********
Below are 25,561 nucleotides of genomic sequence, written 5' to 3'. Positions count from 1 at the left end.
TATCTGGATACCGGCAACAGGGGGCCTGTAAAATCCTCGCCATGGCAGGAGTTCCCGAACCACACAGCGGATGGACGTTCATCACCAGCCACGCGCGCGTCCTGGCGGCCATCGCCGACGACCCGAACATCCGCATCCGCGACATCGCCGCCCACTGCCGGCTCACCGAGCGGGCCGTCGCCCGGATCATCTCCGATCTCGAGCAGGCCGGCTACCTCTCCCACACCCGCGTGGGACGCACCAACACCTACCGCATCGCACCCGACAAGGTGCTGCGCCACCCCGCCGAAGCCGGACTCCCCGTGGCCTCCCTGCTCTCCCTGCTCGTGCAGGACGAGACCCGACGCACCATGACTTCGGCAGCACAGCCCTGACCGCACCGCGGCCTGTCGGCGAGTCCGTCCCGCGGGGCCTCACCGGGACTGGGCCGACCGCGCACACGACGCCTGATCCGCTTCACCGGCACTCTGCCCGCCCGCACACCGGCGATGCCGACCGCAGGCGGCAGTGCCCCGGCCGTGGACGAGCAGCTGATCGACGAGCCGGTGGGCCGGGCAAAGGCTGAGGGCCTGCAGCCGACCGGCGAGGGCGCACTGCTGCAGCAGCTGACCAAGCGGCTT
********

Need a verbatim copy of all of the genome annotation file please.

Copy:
Below are 25,561 nucleotides of genomic sequence, written 5' to 3'. Positions count from 1 at the left end.
TATCTGGATACCGGCAACAGGGGGCCTGTAAAATCCTCGCCATGGCAGGAGTTCCCGAACCACACAGCGGATGGACGTTCATCACCAGCCACGCGCGCGTCCTGGCGGCCATCGCCGACGACCCGAACATCCGCATCCGCGACATCGCCGCCCACTGCCGGCTCACCGAGCGGGCCGTCGCCCGGATCATCTCCGATCTCGAGCAGGCCGGCTACCTCTCCCACACCCGCGTGGGACGCACCAACACCTACCGCATCGCACCCGACAAGGTGCTGCGCCACCCCGCCGAAGCCGGACTCCCCGTGGCCTCCCTGCTCTCCCTGCTCGTGCAGGACGAGACCCGACGCACCATGACTTCGGCAGCACAGCCCTGACCGCACCGCGGCCTGTCGGCGAGTCCGTCCCGCGGGGCCTCACCGGGACTGGGCCGACCGCGCACACGACGCCTGATCCGCTTCACCGGCACTCTGCCCGCCCGCACACCGGCGATGCCGACCGCAGGCGGCAGTGCCCCGGCCGTGGACGAGCAGCTGATCGACGAGCCGGTGGGCCGGGCAAAGGCTGAGGGCCTGCAGCCGACCGGCGAGGGCGCACTGCTGCAGCAGCTGACCAAGCGGCTT